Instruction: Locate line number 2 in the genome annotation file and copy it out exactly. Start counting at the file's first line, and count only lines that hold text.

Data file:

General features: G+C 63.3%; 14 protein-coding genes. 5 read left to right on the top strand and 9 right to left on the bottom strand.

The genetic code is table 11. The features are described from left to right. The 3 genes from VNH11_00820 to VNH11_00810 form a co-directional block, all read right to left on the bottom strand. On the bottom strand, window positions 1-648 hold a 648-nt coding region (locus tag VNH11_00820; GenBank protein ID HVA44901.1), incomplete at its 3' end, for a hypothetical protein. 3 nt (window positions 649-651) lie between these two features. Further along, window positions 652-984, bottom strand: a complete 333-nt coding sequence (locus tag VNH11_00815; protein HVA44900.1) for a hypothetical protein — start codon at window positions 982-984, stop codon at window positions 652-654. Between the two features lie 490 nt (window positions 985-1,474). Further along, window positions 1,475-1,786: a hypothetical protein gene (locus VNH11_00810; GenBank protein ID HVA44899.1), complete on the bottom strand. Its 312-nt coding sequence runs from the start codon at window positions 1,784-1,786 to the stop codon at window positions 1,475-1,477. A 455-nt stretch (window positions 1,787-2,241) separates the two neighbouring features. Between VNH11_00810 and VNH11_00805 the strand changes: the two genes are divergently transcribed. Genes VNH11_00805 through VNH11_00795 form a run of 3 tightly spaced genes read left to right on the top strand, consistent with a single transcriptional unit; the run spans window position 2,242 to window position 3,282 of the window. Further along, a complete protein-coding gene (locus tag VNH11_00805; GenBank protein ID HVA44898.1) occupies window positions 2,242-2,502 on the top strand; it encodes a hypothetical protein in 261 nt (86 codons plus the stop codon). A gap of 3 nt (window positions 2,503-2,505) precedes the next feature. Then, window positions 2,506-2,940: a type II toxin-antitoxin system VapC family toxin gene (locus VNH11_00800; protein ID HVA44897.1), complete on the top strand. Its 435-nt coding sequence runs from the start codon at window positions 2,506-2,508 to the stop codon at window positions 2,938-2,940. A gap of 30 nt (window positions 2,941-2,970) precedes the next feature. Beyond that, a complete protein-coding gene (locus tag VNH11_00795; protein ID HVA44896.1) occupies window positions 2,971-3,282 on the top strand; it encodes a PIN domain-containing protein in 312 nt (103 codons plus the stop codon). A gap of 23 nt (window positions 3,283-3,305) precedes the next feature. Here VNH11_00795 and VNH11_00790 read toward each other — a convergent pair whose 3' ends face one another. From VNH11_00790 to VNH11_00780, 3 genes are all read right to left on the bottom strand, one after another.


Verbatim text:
The genetic code is table 11. The features are described from left to right. The 3 genes from VNH11_00820 to VNH11_00810 form a co-directional block, all read right to left on the bottom strand. On the bottom strand, window positions 1-648 hold a 648-nt coding region (locus tag VNH11_00820; GenBank protein ID HVA44901.1), incomplete at its 3' end, for a hypothetical protein. 3 nt (window positions 649-651) lie between these two features. Further along, window positions 652-984, bottom strand: a complete 333-nt coding sequence (locus tag VNH11_00815; protein HVA44900.1) for a hypothetical protein — start codon at window positions 982-984, stop codon at window positions 652-654. Between the two features lie 490 nt (window positions 985-1,474). Further along, window positions 1,475-1,786: a hypothetical protein gene (locus VNH11_00810; GenBank protein ID HVA44899.1), complete on the bottom strand. Its 312-nt coding sequence runs from the start codon at window positions 1,784-1,786 to the stop codon at window positions 1,475-1,477. A 455-nt stretch (window positions 1,787-2,241) separates the two neighbouring features. Between VNH11_00810 and VNH11_00805 the strand changes: the two genes are divergently transcribed. Genes VNH11_00805 through VNH11_00795 form a run of 3 tightly spaced genes read left to right on the top strand, consistent with a single transcriptional unit; the run spans window position 2,242 to window position 3,282 of the window. Further along, a complete protein-coding gene (locus tag VNH11_00805; GenBank protein ID HVA44898.1) occupies window positions 2,242-2,502 on the top strand; it encodes a hypothetical protein in 261 nt (86 codons plus the stop codon). A gap of 3 nt (window positions 2,503-2,505) precedes the next feature. Then, window positions 2,506-2,940: a type II toxin-antitoxin system VapC family toxin gene (locus VNH11_00800; protein ID HVA44897.1), complete on the top strand. Its 435-nt coding sequence runs from the start codon at window positions 2,506-2,508 to the stop codon at window positions 2,938-2,940. A gap of 30 nt (window positions 2,941-2,970) precedes the next feature. Beyond that, a complete protein-coding gene (locus tag VNH11_00795; protein ID HVA44896.1) occupies window positions 2,971-3,282 on the top strand; it encodes a PIN domain-containing protein in 312 nt (103 codons plus the stop codon). A gap of 23 nt (window positions 3,283-3,305) precedes the next feature. Here VNH11_00795 and VNH11_00790 read toward each other — a convergent pair whose 3' ends face one another. From VNH11_00790 to VNH11_00780, 3 genes are all read right to left on the bottom strand, one after another.